“In the case of comparable parts,” I continued, “there’s a negative effect.  The good news is that you can cultivate a relationship with your horse where you have a positive effect on him by making changes in yourself.  Your improved alignment can lead to improved self-carriage in your horse.”

When I think of this relationship between horse and rider, I always think of what Mahatma Gandhi said – that you can “become the change you wish to see in the world.”  In the case of riders, they can become the change they wish to see in their horse.

So to sum up, the Alexander Technique provides a wonderful complement to all the other techniques and aids that have been developed over the centuries for creating self-carriage in the horse.  In Andrea’s case, she of course continued to take riding lessons while she was taking Alexander lessons – and she continued to practice more direct aids for developing self-carriage in her horse, while she was improving her own alignment.


F.M. Alexander

Some final thoughts about optimal alignment in both rider and horse.  First of all, it doesn’t involve a position.  If you cultivate this alignment as a rider, it will lead to very good form, whether for dressage or for jumping or for any other discipline – but it actually involves a relationship of your head, neck, back and heels that has a fluid, dynamic quality and that allows your movement to be freer and more coordinated, regardless of the position or activity.  Of course, the same is true of the horse: self-carriage is ideally based on suppleness and fluidity, rather than on putting the horse in a fixed position.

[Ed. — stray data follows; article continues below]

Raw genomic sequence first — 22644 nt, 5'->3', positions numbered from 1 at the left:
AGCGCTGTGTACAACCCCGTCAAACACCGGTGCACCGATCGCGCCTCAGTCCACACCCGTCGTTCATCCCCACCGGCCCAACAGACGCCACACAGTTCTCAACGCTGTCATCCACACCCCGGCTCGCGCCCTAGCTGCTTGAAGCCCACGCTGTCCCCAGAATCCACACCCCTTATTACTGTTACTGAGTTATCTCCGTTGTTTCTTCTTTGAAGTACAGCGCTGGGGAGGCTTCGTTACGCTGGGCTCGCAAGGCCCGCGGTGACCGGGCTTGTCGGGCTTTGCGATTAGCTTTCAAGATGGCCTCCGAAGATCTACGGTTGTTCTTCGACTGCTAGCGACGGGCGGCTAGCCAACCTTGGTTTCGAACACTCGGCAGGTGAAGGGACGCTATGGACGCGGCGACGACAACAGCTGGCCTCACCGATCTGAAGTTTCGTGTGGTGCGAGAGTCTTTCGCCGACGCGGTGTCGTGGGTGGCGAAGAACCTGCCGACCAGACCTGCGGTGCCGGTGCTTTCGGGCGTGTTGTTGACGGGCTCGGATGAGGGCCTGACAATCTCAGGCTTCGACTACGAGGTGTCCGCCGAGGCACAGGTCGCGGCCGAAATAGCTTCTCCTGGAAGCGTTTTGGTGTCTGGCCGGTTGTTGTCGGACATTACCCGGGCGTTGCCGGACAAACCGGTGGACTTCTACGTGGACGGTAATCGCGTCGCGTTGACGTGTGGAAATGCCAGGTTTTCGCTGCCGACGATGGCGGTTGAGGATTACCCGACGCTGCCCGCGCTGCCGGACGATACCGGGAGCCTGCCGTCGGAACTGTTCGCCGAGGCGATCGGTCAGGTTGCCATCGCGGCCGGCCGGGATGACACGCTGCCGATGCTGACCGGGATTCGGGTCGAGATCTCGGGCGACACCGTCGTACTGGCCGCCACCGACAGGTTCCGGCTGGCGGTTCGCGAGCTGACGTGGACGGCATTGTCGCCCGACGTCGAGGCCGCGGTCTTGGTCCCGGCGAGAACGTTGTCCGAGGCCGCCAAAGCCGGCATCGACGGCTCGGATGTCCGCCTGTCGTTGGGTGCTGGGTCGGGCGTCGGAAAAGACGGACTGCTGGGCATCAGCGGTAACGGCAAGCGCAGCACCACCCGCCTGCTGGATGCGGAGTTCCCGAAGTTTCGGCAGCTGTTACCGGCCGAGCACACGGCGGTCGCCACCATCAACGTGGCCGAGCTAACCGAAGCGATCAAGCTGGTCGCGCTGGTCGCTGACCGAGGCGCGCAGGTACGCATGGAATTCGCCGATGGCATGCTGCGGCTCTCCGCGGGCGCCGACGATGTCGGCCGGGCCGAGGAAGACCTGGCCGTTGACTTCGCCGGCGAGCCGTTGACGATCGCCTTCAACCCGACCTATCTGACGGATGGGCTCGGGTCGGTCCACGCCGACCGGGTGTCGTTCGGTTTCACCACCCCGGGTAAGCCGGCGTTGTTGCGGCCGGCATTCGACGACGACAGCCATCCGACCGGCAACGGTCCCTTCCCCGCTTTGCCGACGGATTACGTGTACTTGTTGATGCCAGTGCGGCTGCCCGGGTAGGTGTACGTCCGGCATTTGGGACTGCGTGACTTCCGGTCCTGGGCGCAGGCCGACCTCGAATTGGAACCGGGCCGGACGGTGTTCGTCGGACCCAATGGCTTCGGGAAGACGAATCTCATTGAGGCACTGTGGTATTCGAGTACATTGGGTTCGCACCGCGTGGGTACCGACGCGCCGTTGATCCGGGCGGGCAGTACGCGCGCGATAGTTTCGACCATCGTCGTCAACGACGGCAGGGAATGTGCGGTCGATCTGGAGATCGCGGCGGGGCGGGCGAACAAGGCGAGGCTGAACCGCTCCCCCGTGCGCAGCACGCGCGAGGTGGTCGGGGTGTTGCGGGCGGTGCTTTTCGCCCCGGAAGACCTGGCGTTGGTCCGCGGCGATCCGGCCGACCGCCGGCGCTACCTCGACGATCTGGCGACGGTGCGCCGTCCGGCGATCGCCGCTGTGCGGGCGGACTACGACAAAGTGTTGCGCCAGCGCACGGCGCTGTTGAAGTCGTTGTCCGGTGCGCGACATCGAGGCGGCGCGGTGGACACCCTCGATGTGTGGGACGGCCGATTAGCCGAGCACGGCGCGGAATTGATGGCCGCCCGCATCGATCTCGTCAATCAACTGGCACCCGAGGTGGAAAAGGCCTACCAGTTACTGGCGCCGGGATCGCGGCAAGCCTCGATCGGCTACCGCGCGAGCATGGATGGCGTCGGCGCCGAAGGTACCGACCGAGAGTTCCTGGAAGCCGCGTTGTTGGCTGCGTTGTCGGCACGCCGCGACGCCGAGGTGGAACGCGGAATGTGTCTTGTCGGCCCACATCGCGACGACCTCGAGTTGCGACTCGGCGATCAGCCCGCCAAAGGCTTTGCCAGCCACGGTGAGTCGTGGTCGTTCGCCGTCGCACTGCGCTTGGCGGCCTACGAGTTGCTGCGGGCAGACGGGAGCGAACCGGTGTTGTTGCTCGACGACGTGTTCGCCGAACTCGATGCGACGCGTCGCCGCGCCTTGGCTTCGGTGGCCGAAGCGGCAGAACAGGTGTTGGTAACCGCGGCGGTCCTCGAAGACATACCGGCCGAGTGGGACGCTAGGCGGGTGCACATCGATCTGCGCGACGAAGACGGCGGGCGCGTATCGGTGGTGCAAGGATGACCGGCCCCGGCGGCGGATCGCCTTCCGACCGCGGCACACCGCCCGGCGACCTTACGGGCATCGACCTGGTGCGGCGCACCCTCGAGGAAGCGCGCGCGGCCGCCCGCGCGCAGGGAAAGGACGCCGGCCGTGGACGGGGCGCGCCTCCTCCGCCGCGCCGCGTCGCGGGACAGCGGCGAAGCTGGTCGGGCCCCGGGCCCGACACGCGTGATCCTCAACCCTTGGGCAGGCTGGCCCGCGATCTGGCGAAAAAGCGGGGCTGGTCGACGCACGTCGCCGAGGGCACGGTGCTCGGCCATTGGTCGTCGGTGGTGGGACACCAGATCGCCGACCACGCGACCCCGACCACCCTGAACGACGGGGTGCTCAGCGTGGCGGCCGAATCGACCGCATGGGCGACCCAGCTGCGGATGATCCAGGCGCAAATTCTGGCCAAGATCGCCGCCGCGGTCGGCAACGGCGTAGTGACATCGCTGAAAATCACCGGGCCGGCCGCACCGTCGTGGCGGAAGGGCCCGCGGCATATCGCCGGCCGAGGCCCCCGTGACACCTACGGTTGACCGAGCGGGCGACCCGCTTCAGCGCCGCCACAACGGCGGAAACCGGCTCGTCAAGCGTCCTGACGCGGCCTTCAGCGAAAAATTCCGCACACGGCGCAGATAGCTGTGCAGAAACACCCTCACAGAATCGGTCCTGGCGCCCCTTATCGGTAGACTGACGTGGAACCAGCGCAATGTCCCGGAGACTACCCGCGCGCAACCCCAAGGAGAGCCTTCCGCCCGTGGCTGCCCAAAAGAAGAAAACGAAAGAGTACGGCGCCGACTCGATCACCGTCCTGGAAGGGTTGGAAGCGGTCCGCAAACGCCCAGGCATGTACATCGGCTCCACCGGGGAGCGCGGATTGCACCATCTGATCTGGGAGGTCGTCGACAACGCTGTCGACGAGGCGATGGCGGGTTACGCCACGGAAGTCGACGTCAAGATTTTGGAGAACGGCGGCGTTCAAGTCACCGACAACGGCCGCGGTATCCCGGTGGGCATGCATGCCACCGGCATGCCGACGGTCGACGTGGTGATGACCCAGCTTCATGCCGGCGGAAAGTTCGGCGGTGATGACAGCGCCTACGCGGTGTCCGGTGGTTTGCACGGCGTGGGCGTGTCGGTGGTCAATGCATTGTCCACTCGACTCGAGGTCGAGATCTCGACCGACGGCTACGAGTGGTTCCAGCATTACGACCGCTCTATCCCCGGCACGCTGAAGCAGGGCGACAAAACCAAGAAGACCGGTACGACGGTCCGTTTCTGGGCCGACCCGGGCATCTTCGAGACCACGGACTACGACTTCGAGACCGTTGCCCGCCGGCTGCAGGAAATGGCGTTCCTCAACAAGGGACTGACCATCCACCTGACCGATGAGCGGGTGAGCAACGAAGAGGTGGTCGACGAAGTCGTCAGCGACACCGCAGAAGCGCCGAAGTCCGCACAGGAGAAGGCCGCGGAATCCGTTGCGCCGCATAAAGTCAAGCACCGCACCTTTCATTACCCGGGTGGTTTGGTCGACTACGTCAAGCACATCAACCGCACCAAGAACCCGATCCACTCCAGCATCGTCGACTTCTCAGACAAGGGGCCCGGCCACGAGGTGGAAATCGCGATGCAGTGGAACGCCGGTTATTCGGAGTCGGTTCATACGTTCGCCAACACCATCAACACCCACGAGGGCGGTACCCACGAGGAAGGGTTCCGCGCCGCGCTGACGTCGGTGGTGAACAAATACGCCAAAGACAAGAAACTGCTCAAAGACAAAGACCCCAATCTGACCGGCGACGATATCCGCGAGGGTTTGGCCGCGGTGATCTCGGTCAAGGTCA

Second, optimal alignment has a circular quality.  I began this chapter with the relationship of the head to the neck – but once you improve your alignment, and once the horse begins to experience self-carriage, an improvement of any one relationship between parts will help all the other relationships, and will improve your and your horse’s overall way of going.

Finally, I want to say a few words about F.M. Alexander (1869-1955), the founder of the Alexander Technique.  After reading these articles, you may think that he developed the technique for riders, but that’s actually not the case.  His father was a farrier, he did grow up on a farm in Australia, and he did ride throughout his life.  But to my knowledge he never thought a lot about horse movement, or about the parallels between self-carriage and the optimal alignment that he discovered in humans.

Early in his life, he took up acting as a hobby – but then he began to lose his voice when he was onstage.  To find out why that was happening, he set up mirrors and observed himself while he was reciting.  He eventually made a number of discoveries that helped him get his voice back.  As a result, he decided to become a professional actor.  He also began to teach his discoveries to his fellow actors, and to the general public.  Today, there are several thousand Alexander teachers throughout the world.  If you’d like to find out more about the Alexander Technique, you can go here and click on “Where Does The Alexander Technique Come From?”